The problem is that these highly valued norms are deviated by existing false stereotypes and association with intimacy relations. In this respect, the debates concerns with the bias associated with marriage and its interpretation that marriage belongs to a class of relationships (Shumway 2003, p. 26). Shumway presents movie both as hugely influential and as a trigger of shifts in traditional societal views on marriage.

Specifically, the author’s thesis is confined to the thesis that most movies are not interested in depicting love in marriage, but romantic relationships leading to marriage, or love outside the marriage. The importance of conflict and emotional feeling is not possible to reveal through harmonic relations between a husband and wife.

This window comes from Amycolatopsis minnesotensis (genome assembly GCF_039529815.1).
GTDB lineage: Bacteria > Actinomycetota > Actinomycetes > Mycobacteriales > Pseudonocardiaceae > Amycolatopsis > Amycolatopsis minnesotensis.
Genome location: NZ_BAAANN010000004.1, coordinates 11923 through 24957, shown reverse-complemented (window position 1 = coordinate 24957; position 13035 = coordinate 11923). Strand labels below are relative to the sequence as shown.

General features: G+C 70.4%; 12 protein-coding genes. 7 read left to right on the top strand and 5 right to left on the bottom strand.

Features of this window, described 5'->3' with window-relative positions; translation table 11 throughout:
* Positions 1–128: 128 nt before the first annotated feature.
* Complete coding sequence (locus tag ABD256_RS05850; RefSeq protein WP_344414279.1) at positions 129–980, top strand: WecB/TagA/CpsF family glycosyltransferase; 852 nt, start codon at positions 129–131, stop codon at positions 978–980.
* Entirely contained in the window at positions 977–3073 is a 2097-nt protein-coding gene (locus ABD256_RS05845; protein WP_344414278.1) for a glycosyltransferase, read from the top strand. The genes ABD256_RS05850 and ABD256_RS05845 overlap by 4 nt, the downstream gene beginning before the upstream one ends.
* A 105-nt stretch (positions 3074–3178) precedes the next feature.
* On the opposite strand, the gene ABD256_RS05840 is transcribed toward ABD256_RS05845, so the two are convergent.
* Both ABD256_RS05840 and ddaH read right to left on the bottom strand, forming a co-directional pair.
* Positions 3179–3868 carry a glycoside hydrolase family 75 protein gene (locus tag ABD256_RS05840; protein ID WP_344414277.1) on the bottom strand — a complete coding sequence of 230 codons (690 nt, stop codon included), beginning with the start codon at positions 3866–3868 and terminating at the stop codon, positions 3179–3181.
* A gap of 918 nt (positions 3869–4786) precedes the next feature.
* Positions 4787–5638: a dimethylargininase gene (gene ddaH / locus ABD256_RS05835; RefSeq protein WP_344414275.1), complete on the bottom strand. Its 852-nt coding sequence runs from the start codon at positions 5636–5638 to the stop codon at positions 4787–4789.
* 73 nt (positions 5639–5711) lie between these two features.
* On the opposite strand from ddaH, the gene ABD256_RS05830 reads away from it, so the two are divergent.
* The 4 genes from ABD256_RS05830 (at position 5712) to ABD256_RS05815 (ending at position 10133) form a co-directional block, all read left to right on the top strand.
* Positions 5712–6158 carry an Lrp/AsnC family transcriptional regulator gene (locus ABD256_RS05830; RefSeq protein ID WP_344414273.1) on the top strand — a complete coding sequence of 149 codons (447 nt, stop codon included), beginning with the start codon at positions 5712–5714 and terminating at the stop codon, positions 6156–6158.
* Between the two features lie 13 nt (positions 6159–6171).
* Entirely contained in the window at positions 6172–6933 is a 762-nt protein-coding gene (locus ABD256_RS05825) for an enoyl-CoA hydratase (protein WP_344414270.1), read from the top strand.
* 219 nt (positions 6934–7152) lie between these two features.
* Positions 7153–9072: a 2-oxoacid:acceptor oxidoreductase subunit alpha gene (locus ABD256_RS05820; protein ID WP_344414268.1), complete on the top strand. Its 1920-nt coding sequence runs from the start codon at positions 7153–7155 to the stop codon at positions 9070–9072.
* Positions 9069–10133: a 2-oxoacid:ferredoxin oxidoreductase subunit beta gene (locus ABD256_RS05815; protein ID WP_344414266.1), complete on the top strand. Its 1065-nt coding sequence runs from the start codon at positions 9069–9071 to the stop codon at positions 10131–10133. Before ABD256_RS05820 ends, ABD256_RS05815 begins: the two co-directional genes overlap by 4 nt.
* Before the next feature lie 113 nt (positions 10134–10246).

However, people are more attracted while looking at the divorce process, adultery, or early stages of affection between two lovers. Within this context, American society must not blame homosexual relations as the reason for the destruction of marriage as a firmly established social institution.

Tastes and preferences, as it has been highlighted above, dictate new norms and rules for intimate relations. Therefore, the current campaigns for gay and lesbian marriages have become mostly conservative. To enlarge on this issue, Bordieu (1984) considers marriage “a way of expression of social and political proximity” dictated by preferences and tastes of middle classes of society (p. 557). The breakdown in the system of marital relations should not be directed at the increased popularization of gay marriages.